Markdown development

yy yiyu.jgl at
Wed Mar 24 14:16:40 EDT 2010

2010/3/24 <Bowerbird at>:

> but, you know, all it takes is for one brave leader to _lead_,

> and a number of non-cowardly followers to _follow_, and

> -- before you know it -- a new capability is taken for granted.

Elastic tab stops are not a new concept. Some people tried to lead,
nobody followed.

>>   It also means that MD needs to recognize

>>   at least two ways to do tables -- ets and markup.


> well, if you want to keep a horse around in addition to

> your new horseless carriage, by all means, feel free...         ;+)

As long as there are no roads for the horseless carriage I think is a
good idea. YMMV.

>>   Are you saying that browsers should all be smart enough

>>   to recognize elastic tab stops?


> yes.  every text-editing environment should have the capability.


> because -- if you've programmed it, like i have -- you'll know

> that it's really not all that difficult to code.  indeed, it's easy...

I have programmed them to, because I loved the concept, but it was not
so easy. It complicates the code, very much. It is not difficult, but
it gives very ugly results.

When I'm rendering text I don't want to have to scan the whole file
just to adjust tab stops, as sometimes happen. In fact, I prefer not
having to look ahead at all.

> and although i don't remember this in the work-up on them

> (because i conceived them long before that, independently),

> this functionality should include a feature that will convert

> multiple spaces to a tab character (the easy part) as well as

> convert a tab to the "correct" number of multiple spaces...

> (e.g., so the table displays correctly in a monospaced font).

> i'd think the default save-format would be multiple-spaces,

> just to accommodate the non-tab-aware software out there.

This is not a final solution. The main reason I implemented ets was to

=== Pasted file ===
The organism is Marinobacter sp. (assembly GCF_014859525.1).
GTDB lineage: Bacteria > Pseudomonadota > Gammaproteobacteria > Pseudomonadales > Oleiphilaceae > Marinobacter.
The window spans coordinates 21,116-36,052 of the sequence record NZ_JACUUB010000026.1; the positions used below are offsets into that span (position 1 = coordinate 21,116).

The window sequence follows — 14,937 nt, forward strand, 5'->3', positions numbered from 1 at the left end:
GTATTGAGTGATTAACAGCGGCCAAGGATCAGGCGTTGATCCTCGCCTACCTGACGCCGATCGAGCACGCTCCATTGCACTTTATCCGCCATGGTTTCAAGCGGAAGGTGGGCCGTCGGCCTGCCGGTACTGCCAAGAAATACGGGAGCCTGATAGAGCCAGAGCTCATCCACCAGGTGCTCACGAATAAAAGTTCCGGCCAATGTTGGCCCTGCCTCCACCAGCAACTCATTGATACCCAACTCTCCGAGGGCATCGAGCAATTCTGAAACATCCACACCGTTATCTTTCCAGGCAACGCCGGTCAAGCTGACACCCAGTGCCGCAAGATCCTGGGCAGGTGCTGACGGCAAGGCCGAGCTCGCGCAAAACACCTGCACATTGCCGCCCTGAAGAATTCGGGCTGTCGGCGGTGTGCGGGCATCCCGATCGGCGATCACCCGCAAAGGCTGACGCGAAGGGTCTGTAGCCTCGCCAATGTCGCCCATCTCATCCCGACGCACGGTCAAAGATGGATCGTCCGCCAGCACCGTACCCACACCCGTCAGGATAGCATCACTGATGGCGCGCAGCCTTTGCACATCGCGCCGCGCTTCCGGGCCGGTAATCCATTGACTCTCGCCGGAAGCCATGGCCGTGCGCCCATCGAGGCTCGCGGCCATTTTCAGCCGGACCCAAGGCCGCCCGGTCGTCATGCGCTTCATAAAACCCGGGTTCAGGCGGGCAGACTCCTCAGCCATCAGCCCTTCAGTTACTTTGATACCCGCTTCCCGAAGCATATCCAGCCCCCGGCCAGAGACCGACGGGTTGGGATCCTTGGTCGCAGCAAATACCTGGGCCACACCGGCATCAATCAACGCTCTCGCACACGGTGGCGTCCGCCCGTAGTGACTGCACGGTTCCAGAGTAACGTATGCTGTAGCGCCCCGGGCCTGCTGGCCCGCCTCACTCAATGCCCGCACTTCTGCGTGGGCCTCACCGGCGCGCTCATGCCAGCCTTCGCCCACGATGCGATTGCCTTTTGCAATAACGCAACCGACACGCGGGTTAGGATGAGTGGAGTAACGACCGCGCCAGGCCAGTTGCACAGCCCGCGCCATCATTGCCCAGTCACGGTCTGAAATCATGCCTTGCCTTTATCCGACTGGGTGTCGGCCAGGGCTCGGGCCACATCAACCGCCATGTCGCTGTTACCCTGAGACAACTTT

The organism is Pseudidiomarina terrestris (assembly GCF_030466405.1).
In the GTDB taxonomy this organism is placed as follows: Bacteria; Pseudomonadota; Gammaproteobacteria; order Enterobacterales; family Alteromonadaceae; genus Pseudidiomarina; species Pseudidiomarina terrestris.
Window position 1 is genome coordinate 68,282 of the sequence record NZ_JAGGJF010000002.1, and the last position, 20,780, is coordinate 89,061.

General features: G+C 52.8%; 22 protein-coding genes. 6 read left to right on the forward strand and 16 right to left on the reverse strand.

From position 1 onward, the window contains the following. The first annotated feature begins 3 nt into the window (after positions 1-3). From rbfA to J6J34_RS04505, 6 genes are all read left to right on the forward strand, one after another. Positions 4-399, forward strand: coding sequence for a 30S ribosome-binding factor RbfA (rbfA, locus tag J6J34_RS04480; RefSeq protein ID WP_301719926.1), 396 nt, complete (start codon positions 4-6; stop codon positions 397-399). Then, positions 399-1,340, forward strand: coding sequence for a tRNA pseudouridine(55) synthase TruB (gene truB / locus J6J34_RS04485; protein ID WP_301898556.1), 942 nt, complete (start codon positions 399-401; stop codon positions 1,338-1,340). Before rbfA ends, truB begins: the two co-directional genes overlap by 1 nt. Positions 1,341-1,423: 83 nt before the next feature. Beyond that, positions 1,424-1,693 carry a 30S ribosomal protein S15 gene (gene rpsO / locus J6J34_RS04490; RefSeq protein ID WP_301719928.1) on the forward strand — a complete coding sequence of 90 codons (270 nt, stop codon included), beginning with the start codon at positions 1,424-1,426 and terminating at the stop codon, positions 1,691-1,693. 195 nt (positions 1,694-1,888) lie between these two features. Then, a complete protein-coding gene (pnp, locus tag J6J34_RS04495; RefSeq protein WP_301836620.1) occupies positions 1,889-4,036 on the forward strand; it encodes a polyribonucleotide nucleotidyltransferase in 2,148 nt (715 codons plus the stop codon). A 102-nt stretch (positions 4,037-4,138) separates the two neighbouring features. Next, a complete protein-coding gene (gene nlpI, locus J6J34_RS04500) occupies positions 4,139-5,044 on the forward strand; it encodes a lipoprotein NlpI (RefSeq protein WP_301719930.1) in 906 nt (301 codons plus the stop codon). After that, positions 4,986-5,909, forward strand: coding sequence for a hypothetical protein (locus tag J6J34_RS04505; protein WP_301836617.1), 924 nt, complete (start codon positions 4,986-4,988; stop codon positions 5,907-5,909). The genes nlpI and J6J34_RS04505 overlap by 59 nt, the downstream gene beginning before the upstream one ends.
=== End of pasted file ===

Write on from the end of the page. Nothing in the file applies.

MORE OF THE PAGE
use variable width fonts, and those ones do not play well with the
spaces-tab conversion.

> there's nothing "magical" about this functionality.  it's just

> a straightforward implementation of old-fashioned tabs,

> with the new wrinkle that the columns are self-adjusting

> to the size they need to be.  which is something we could

> have reasonably expected our computers to do all along...

How do you represent tabs in the output of a tool like sed, for
example? It is not such an easy problem, really.

> (indeed, isn't this capability already in most spreadsheets?)

afaik, no. Spreadsheets used fixed width columns last time I checked.
This width can be adjusted, but it is not "elastic".

> but in cost-benefit terms, cost being low, benefits being high,

> this particular feature is one that has a good cost-benefit ratio.


> all it will take is for somebody out front to "just do it"...

... and the others to follow. Don't forget that part, because it could
be the most difficult one.

> this is _not_ a betamax/vhs situation.  vhs was "good enough".

> nobody says our current table functionality is "good enough".

Tables are a complex problem. I don't think elastic tab stops will
change that. Somebody could arguee that the fact that everybody is
still using the classical tab stops make them good enough. Again,

- yiyus || JGL .

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